Improving the Nation’s Cybersecurity
Improving the Nation’s Cybersecurity
The White House recently published a Cybersecurity Executive Order, highlighting the critical steps to provide a roadmap- to address the persistent and increasingly sophisticated threats to “American people’s security and privacy”.
A simplified Fact Sheet was also published summarizing the order to help:
· Remove Barriers to Threat Information Sharing Between Government and the Private Sector
· Modernize and Implement Stronger Cybersecurity Standards in the Federal Government
· Improve Software Supply Chain Security
· Establish a Cybersecurity Safety Review Board
· Create a Standard Playbook for Responding to Cyber Incidents
· Improve Detection of Cybersecurity Incidents on Federal Government Networks
· Improve Investigative and Remediation Capabilities
Who will be affected?
- Federal executive agencies (U.S. Department of Agriculture, U.S. Department of Commerce, U.S. Department of Defense, U.S. Department of Education, U.S. Department of Energy, U.S. Department of Health and Human Services, U.S. Department of Homeland Security, U.S. Department of Housing and Urban Development, etc.) will be expected to modernize their technology infrastructure and security practices.
- Federal contractors, companies working with the federal government, and agencies, including but not limited to software vendors and providers, will be expected to include their cybersecurity security standards in new contracts. These organizations will also be required to share more information on cyber incidents regarding attacks on themselves or federal entities.
- The private sector will likely see an increased focus on hardware and software supply chain security. This focus will include new requirements built around providing transparency for the government, as well as consumer, security of software, services, and physical equipment including historically unregulated devices such as the internet of things (IoT).
What does all this mean?
The changes will be wide-reaching and affect organizations that would not have typically expected to be impacted by such requirements. The supply chain attacks that have been prevalent throughout 2021 have caused organizations to consider the implications of what a potential attack would have on their entire supply chain. Many organizations have started to require their partners and vendors to have a security program in place that will “meet or exceed the standards and requirements for cybersecurity” outlined by the Executive Order. Meaning, requirements such as having a formal security program in place with a heavy emphasis on measuring and improving the security posture have become a standard requirement in contracts and agreements across the industry. It is also anticipated that the compliance requirements, such as those around ensuring supply chain contract updates and compliance with those updates will most likely fall on your organization to verify and update as needed.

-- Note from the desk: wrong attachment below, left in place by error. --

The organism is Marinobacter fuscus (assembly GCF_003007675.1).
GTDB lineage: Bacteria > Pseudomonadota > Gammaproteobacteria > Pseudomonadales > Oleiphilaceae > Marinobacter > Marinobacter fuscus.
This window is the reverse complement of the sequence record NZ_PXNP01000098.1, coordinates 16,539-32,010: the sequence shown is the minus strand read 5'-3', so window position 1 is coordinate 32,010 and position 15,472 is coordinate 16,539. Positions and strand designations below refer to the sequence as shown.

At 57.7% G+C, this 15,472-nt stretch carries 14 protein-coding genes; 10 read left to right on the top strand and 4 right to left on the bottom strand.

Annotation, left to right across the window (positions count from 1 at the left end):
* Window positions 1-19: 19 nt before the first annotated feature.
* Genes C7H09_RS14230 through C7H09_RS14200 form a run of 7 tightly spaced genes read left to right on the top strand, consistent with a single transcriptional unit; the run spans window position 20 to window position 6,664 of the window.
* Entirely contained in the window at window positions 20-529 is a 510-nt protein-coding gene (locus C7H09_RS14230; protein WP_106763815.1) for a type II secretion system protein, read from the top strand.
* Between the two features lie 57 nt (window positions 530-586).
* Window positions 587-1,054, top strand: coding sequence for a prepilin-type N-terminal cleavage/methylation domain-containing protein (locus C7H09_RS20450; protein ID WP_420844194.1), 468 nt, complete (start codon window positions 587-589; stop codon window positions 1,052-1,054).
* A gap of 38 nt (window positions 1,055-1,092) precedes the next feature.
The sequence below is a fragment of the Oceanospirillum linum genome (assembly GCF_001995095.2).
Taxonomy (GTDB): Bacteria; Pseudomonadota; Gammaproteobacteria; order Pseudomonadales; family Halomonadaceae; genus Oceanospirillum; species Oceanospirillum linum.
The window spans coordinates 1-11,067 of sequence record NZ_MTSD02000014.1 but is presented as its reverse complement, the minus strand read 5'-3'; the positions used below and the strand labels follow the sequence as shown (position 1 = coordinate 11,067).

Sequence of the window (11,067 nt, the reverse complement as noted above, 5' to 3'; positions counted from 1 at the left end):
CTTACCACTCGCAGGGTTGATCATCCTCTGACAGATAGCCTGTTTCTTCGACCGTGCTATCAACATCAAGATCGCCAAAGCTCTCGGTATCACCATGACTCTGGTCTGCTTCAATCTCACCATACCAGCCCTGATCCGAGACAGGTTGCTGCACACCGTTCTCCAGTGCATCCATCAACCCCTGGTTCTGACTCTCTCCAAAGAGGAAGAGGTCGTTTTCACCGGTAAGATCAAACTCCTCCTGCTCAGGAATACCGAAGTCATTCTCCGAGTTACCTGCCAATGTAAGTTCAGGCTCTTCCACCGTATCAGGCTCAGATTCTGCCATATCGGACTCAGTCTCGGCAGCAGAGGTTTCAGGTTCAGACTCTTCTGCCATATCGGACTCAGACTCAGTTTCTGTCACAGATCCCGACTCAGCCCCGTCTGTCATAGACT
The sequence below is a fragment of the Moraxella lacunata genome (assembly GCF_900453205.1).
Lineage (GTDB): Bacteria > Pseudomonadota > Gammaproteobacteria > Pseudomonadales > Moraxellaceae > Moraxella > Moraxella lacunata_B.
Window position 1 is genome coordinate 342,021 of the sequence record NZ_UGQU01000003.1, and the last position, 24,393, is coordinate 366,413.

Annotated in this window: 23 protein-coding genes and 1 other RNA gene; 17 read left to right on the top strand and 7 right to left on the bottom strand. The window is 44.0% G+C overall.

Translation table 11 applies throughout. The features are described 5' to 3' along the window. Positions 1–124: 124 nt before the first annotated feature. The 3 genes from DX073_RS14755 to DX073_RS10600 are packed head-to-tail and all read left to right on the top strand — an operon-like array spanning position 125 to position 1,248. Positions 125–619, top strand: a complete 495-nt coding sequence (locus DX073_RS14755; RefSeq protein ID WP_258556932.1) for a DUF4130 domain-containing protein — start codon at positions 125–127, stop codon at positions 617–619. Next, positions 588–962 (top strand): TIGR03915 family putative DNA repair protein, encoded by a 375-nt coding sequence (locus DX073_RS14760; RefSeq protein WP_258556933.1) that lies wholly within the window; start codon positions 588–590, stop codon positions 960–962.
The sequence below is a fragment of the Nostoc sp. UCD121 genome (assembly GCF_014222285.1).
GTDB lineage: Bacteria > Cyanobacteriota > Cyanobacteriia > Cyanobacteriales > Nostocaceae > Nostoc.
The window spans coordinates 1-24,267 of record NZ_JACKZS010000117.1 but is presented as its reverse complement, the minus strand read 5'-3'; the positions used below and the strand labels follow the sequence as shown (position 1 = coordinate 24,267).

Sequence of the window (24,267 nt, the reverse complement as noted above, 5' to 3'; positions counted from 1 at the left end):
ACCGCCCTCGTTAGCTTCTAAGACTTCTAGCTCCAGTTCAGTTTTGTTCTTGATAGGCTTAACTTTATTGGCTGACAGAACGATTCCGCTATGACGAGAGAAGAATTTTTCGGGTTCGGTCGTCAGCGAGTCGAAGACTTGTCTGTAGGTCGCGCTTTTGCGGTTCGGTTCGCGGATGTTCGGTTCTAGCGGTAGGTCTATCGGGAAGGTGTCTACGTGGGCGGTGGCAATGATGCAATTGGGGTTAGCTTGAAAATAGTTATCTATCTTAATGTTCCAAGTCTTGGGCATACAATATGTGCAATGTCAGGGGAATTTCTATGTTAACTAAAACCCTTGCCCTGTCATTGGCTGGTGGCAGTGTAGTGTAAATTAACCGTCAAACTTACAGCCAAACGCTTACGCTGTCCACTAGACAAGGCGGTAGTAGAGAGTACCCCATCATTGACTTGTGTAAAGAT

There will also be new requirements for some organizations to implement new processes and toolsets to be compliant with the Executive Order. This may be due to direct relationships with federal organizations or required by partners, vendors, or contractors that work with the Federal agencies.
The following is a high-level summary of the Executive Order requirements
- Development and adoption of an organization-wide Security policy
- The need for updated contract language designed to ensure Confidentiality, Integrity, and Availability of data and systems. Inclusion of Detection, Prevention, and reporting of security events will be required language.
- Open collaboration and communication between service providers and the federal government
- Development of a security roadmap outlining the steps and milestones required to adopt a Zero Trust Architecture.
- Cybersecurity training for all staff and contractors associated with your organization.
- Developing a Cybersecurity Incident Response Plan and/or security incident playbooks for specific incident types
- The deployment of new Administrative and Technical controls to help protect the organization’s Network, Information Technology, Operational Technology, and Internet of Things (IoT) devices.
This may include but is not limited to:
- A security assessment or audit (security review of systems including vulnerability reporting, configuration review, etc.)
- Multifactor Authentication
- Encrypting data at rest and in motion
- Detection of security vulnerabilities and incidents
- Deployment of Endpoint Detection and Response capabilities that includes containment, remediation, and incident response